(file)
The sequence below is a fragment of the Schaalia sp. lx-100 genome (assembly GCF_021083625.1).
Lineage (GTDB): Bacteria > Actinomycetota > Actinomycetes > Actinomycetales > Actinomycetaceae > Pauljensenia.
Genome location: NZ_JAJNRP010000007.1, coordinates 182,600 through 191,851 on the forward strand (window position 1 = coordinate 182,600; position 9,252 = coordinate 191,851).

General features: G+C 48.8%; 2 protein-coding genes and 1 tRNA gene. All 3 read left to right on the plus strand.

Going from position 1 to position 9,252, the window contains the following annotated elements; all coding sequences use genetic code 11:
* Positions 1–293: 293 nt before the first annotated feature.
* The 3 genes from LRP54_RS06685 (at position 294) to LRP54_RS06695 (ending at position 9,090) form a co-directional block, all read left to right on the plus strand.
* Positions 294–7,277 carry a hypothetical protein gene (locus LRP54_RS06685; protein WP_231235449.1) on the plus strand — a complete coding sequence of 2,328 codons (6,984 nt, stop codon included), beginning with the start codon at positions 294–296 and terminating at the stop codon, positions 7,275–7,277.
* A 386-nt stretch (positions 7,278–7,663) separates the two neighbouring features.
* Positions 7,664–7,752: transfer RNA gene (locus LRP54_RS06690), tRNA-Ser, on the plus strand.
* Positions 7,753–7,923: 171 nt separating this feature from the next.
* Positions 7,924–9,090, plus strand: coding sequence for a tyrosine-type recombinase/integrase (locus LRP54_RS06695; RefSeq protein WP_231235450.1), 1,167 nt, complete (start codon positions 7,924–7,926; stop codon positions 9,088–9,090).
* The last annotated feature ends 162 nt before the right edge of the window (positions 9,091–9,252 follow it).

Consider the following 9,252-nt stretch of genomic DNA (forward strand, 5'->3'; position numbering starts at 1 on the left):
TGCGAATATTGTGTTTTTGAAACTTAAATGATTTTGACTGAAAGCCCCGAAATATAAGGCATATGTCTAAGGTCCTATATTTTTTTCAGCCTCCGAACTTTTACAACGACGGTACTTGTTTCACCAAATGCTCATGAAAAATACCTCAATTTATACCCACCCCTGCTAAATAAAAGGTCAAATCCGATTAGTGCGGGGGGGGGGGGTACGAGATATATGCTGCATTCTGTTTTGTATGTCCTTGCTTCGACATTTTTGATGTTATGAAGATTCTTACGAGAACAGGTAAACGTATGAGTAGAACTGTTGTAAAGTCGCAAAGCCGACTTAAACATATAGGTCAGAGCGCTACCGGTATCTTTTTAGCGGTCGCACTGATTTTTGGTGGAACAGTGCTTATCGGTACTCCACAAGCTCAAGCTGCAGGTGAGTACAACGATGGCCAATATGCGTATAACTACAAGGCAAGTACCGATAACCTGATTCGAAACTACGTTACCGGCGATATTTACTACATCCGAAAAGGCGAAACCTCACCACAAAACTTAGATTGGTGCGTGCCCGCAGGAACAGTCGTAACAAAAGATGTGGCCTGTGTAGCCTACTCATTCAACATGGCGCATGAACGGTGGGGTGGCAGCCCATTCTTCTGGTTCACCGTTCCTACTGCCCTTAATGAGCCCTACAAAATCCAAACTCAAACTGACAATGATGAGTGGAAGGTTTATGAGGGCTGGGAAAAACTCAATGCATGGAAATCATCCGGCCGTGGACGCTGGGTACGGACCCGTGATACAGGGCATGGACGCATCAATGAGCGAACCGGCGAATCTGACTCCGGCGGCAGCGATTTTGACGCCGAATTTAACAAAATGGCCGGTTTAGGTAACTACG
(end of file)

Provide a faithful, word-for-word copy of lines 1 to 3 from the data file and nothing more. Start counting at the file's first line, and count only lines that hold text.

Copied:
The sequence below is a fragment of the Schaalia sp. lx-100 genome (assembly GCF_021083625.1).
Lineage (GTDB): Bacteria > Actinomycetota > Actinomycetes > Actinomycetales > Actinomycetaceae > Pauljensenia.
Genome location: NZ_JAJNRP010000007.1, coordinates 182,600 through 191,851 on the forward strand (window position 1 = coordinate 182,600; position 9,252 = coordinate 191,851).